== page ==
Game UI with Nuklear: Part 1

User interface is an important aspect of any game, be it a simple main menu with a few buttons, or a complex multi-window monster with charts and formatted text. Properly managing UI widgets is not easy, especially when they should adapt to different screen resolutions — and, unfortunately, you can’t incorporate an HTML/CSS machinery into your game engine (unless you do everything on Electron and WebGL, of course).

There were countless attempts to make UI libraries for all major game engines. I’ve worked with many of them, and something always felt wrong — either results were too clumsy, or the API felt alien and inconvenient. In my experience, when it comes to gaming, nothing beats immediate mode UI, that has gained popularity thanks to modern GPU powers. What makes immediate mode toolkits especially cool is that they are usually abstractized from underlying rendering technology — you can write your own backend with the graphics API of your choise.

For the most part, it means that UI widgets are composed just before they are drawn on the screen. The term relates to immediate mode graphics where client code makes draw calls rather than describes graphics using data structures. In immediate mode you just draw something each frame, in our case — UI widgets. If you are accustomed to HTML-style layouts, this can feel unusual at first. There is no state per se, toolkit doesn’t keep your data. State management is completely up to you. In the simplest case, you just keep a bunch of variables in your UI controller class, and pass them to widgets — when they are changed by external code, UI will react on the next rendering step. HTML world’s burden of DOM manipulation simply doesn’t exist here — immediate mode UI is reactive by design. This is one of its advantages: UI is strongly separated from the data.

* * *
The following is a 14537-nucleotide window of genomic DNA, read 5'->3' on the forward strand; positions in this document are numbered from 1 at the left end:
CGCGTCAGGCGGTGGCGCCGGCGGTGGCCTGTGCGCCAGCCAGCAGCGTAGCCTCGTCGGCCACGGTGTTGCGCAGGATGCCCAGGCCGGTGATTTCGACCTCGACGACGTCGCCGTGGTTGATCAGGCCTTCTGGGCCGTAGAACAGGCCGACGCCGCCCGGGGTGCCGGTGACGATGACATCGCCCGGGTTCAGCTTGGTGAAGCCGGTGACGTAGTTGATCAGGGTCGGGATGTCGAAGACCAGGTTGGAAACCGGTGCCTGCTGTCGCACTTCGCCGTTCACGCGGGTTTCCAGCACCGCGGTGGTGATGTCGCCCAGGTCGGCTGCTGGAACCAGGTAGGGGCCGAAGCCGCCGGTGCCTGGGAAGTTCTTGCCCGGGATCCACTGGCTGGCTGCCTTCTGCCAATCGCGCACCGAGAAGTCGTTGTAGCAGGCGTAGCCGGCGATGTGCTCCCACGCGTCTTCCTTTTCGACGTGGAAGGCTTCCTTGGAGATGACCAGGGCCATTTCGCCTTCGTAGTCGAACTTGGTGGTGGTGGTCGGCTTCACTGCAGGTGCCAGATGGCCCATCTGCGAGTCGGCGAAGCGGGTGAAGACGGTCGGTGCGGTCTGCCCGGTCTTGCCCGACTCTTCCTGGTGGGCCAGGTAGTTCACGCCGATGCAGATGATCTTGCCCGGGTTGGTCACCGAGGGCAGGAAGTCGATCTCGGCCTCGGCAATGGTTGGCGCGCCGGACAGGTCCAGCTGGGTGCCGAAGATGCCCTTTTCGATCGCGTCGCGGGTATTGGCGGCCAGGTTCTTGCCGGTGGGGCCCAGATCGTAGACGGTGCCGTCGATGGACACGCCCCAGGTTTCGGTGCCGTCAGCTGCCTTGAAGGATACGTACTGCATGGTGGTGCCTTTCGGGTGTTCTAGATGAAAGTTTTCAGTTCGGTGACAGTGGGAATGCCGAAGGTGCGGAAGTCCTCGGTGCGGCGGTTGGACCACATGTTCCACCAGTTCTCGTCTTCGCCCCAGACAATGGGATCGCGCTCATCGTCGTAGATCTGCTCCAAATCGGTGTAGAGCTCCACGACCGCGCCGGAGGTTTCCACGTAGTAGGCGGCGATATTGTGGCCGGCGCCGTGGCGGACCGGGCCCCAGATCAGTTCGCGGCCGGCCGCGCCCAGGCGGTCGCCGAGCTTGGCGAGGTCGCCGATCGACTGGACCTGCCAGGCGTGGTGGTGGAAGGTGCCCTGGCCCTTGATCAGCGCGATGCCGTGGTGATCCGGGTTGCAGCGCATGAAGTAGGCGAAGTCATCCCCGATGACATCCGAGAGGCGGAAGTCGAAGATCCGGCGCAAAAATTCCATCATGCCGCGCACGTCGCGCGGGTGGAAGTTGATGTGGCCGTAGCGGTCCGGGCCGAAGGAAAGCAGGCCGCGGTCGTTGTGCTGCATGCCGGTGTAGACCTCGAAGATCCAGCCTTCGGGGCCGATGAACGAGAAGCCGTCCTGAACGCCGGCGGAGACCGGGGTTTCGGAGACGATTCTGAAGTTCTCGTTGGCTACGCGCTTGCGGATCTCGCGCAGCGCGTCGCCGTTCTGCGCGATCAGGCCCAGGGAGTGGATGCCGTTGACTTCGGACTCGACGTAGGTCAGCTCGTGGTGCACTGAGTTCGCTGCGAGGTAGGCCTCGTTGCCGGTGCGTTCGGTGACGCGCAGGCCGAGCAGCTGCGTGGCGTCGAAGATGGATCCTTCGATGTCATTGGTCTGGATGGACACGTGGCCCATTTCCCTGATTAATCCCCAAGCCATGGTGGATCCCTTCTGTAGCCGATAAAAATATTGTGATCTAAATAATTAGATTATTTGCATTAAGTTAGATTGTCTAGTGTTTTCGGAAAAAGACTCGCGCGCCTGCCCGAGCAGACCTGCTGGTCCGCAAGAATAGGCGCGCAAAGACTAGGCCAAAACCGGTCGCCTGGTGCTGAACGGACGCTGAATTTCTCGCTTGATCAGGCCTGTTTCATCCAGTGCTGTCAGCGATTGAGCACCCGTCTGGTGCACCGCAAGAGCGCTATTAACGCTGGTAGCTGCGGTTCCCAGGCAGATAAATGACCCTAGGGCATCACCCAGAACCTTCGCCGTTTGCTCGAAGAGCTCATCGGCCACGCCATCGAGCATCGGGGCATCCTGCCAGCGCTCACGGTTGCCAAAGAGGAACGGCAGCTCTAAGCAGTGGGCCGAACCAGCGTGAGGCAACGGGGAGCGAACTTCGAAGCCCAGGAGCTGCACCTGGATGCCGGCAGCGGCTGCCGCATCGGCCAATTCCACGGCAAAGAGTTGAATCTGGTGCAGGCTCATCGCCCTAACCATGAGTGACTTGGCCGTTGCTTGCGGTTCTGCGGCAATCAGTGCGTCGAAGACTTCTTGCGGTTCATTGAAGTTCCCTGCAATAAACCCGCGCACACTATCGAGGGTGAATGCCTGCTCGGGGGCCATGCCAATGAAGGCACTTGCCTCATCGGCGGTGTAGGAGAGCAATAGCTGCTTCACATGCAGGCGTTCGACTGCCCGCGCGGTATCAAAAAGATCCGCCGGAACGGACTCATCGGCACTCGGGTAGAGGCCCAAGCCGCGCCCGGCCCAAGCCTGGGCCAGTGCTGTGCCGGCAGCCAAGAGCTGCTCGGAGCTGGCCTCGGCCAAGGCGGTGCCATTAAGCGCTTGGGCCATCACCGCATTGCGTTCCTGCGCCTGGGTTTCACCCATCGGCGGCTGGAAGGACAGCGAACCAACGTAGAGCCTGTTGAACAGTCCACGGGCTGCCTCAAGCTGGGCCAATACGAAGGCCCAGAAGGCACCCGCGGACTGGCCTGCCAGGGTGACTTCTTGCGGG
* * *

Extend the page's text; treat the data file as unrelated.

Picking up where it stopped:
But wait, here comes even more interesting part! Immediate mode UI library implements a draw queue — that is, an ordered list of primitives to be drawn so that the resulting image represents your widgets. The library does nothing beyond that. Client application should process this queue and make appropriate draw calls to the underlying graphics API to render primitives. This is great, because you decide how and when this should happen. All the data is available to you — you can even serialize it to a file.

Dagon uses Nuklear, a minimalistic immediate mode toolkit written in pure ANSI C and licensed under public domain. A true gem of a software! It doesn’t have dependencies, is fully skinnable and customizable, and supports UTF-8. Nuklear support in the engine is implemented as an optional extension, so it should be plugged in with `dagon:nuklear` DUB dependency.

Interaction with the library is done with NuklearGUI object that binds to an Entity. As everything else, this should be done in a class derived from Scene:

import dagon;
import dagon.ext.nuklear;
import dagon.ext.ftfont;
class UIScene: Scene
{
FontAsset font;
NuklearGUI ui;
Entity uiEntity;

override void beforeLoad()
{
font = this.addFontAsset("assets/fonts/DroidSans.ttf", 18);
}

override void afterLoad()
{
ui = New!NuklearGUI(eventManager, assetManager);
ui.addFont(font, 18, ui.localeGlyphRanges);

uiEntity = addEntityHUD();
uiEntity.drawable = ui;
uiEntity.visible = true;

eventManager.showCursor(true);
}

override void onUpdate(Time time)
{
if (uiEntity.visible)
{
ui.update(time);
layout();
}
}

void layout()
{
//...
}
}

Note that I used `ui.localeGlyphRanges` when adding the font. This means that Nuklear will load characters based on system locale (in addition to ASCII). Glyph range is just an array of `uint`, so instead of built-in `ui.localeGlyphRanges` you can use your own.